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When I was out the other I came across some council trees. They’re maybe 4 or 5  years old. They’re between the road and a large empty paddock that gets mown several times a year but where the grass is still thick and abundant.

The area around the base of the trees is bare dirt for maybe a 2 – 3 metres diameter and the rabbits have been going beserk, making extravagantly big holes. I was curious about this – some time ago it was pointed out to me that rabbits thrive where the grass is really short. That’s why you have rabbit problems where there is sheep grazing (because most farmers graze pasture very low).

Bearing this in mind I look around to see where else the rabbits are making homes. And sure enough, the only places there are holes is where there the grass has been disturbed or is very short. Most of the paddock is thick grass up to five inches tall but generally less than that and there were no rabbit holes there at all. But where the grass had been dug into by humans or sprayed, there were holes.

Here’s the irony. The council were obviously spraying around the trees to keep the grass down, and then the rabbits where coming along and digging because it’s the only accessible dirt in the area. The spraying is unnecessary as these older trees won’t be adversely affected by long grass. I guess it’s a cosmetic thing, you can’t have long grass in a town, it looks messy. Messier than dead grass, bare earth, rabbit holes and pesticide residue.

So go rabbits I say. If humans are going to do stupid things, then nature will point it out.

Solutions? Personally I don’t mind long grass and would take that over pesticide use any day. I accept that that is too much for many people, so how about wild herbaceous borders that act as mini wildlife preserves or corridors? The strip of land where these trees were growing could be seeded with local wildflowers, in this case yarrow, vipers bugloss, st john’s wort, wild carrot, dandelion, red clover and curly dock (they just all happen to be medicinal, heh). This would encourage abundant insect life, including food for bees and predator insects that control ‘pest’ insects (which would also benefit nearby gardens).

Grasses could be included (especially some of the more aesthetic ones), which would provide food for small birds. If the trees were fruit or nut trees, then the undergrowth could be a permaculture orchard using plants beneficial for predator and pollinating insects eg feral parnsip which when flowering attracts insects and when seeding is elegant (I have a thing for umbelliferae).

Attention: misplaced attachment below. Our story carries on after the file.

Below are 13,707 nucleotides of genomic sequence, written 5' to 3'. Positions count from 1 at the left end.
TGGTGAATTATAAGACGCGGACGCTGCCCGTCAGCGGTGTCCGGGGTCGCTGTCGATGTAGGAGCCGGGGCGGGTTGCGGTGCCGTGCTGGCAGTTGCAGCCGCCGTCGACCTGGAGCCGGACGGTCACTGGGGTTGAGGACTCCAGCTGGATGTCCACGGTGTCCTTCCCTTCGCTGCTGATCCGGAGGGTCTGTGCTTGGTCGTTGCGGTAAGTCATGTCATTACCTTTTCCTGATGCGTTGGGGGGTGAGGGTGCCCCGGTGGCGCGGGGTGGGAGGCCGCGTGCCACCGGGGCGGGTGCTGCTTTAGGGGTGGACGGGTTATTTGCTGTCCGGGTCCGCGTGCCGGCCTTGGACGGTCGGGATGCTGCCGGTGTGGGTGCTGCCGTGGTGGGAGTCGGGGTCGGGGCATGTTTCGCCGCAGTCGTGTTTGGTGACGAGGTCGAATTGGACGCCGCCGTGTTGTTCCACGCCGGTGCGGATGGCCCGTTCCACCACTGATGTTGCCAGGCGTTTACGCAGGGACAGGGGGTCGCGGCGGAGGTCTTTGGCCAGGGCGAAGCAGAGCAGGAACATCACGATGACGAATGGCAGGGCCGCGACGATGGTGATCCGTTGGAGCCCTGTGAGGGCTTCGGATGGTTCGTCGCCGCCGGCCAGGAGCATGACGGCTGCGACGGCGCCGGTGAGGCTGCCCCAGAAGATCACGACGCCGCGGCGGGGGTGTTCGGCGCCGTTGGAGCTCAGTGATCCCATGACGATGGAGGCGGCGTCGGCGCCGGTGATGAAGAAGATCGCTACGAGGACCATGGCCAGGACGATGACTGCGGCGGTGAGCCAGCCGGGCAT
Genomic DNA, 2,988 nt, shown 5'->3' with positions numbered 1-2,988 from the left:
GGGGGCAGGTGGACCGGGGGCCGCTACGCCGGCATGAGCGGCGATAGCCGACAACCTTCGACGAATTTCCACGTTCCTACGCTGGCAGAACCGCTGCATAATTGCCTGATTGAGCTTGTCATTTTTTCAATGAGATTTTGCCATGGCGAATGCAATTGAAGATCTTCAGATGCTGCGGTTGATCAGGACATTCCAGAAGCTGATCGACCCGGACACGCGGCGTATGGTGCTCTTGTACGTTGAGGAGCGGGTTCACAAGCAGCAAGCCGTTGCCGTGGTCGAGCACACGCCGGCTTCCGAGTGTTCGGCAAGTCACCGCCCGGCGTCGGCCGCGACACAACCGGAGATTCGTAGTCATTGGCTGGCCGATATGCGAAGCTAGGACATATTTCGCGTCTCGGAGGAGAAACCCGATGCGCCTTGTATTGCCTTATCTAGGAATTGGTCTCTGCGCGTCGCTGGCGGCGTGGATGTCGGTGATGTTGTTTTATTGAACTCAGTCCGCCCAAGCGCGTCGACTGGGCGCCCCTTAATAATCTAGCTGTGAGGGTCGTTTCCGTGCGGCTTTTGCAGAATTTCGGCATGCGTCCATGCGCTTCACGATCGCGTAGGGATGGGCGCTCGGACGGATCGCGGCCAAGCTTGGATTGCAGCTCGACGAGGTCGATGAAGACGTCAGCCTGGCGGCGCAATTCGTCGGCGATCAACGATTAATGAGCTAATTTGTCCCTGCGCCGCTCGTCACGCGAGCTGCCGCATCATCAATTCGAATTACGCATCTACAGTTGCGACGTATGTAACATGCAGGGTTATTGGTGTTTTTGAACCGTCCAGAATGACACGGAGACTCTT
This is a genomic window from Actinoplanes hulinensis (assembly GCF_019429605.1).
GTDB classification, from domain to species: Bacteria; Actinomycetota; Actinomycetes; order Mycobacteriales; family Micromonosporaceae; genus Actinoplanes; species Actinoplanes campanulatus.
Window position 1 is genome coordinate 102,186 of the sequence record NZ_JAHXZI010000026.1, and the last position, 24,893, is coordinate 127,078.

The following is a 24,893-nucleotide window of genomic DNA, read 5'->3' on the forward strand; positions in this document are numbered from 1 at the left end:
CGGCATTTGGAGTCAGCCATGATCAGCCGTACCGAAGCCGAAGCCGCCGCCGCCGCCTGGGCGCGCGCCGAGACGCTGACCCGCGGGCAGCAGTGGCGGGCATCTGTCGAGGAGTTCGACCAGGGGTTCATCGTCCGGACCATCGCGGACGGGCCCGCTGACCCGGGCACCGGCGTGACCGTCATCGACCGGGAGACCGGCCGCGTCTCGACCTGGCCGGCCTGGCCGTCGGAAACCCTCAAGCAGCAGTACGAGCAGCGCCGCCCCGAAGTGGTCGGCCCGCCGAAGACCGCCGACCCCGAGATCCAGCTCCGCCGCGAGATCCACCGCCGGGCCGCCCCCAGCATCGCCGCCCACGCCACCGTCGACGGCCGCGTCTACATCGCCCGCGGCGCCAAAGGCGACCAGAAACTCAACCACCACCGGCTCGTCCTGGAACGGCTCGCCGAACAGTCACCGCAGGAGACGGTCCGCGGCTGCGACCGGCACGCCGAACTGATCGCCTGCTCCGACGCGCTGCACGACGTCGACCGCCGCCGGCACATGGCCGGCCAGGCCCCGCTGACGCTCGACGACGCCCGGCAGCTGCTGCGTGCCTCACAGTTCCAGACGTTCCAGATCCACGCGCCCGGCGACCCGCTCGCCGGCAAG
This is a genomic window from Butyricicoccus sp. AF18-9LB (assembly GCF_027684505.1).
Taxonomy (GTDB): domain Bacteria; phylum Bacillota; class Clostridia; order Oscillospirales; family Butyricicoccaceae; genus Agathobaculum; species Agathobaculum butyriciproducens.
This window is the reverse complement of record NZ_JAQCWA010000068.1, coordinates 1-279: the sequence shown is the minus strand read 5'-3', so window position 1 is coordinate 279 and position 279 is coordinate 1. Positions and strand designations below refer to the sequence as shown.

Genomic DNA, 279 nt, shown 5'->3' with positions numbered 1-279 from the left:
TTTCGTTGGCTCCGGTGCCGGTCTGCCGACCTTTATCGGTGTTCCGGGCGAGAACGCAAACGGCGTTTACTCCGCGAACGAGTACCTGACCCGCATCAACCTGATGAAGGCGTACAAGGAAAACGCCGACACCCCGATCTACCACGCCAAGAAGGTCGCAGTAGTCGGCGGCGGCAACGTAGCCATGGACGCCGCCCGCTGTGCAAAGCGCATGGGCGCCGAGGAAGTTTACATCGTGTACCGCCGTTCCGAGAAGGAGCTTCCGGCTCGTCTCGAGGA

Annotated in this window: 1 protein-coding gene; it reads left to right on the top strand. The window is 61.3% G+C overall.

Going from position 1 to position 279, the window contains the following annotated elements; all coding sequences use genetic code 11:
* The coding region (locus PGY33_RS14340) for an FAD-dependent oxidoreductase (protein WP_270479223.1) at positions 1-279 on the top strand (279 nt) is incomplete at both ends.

In permaculture there is a technique called a guild. This is where you have a cluster of plants that work together for the benefit of each other. In this example each food bearing tree could form the centre of a guild that included plants that act as mulch and ground cover (preserving soil moisture), insect attractors (pest control and pollination), increase fertility and provide nutrients, and provide beauty. You can read more about guilds here.


I went out today following my nose looking for weeds. My mood is good and I move past the harsh reality that I would have to drive at least an hour to find an intact native ecosystem or even a thriving mixed one. I will take what is on offer – there is comfort to be had from the land that is trying to heal. When I arrive there are 3 kahu hunting rabbits in the paddock. A good sign. One of the kahu is very large, which means it’s an older bird. But the rabbits are big too, I’d like to come back and see the hunt in action.

I wander around and down to the river. It’s all broom and willow and small plants of succession. It’s easy to understand why the river bed is the way it is (flooding limits what can grow here) but harder to make sense of the land up on the banks, rabbit riven, dry, sparse. The paddocks nearby are mown for some reason, but stock have been here too at some stage, which explains why there are so many rabbits (rabbits don’t like long grass) and why only the big trees, inedible shrubs and first sucession plants survive. There is no moving on.

Still it is a beautiful late afternoon and on my way back from the river I come across an oasis. It’s a large double willow. Underneath is a pile of what has been dumped earth and gravel, several metres high and four or five in diameter.. Over the top of this are the lush green plants, especially the annuals that bring advancing fertility each time they die and feed the soil.

I wander around the mound delighted in the abundance of edible and medicinal plants:

chickweed and hemlock

Chickweed – Stellaria media (the brighter green plant) and hemlock – Conium maculatum (the ferny looking one). Eat the chickweed and make medicine from it. Don’t do anything with the hemlock that involves putting it in or on your body, and take special care with look alike edible and medicinal plants from the same family (Umbelliferae) because hemlock is so poisonous. There was enough chickweed here today to eat handfuls while I was looking around. I took some care to make sure my handfuls weren’t mixed with hemlock though.


That’s the annual nettle, Urtica urens. A bit tricky to eat because it flowers so early and the leaves aren’t great on nettle once it’s flowering. But it makes fantastic fertiliser, so I am happy to see it in this garden.


Mullein – Verbascum thapsus. Darling medicine of dry lands, it’s a good general lung healing herb (more on that soon). Seriously not edible – furry and with small hairs that will drive your throat crazy – always strain herbal preparations through a cloth.


Horehound – Marrubium vulgare. Another medicinal plant, most well known as a cough remedy. Very bitter.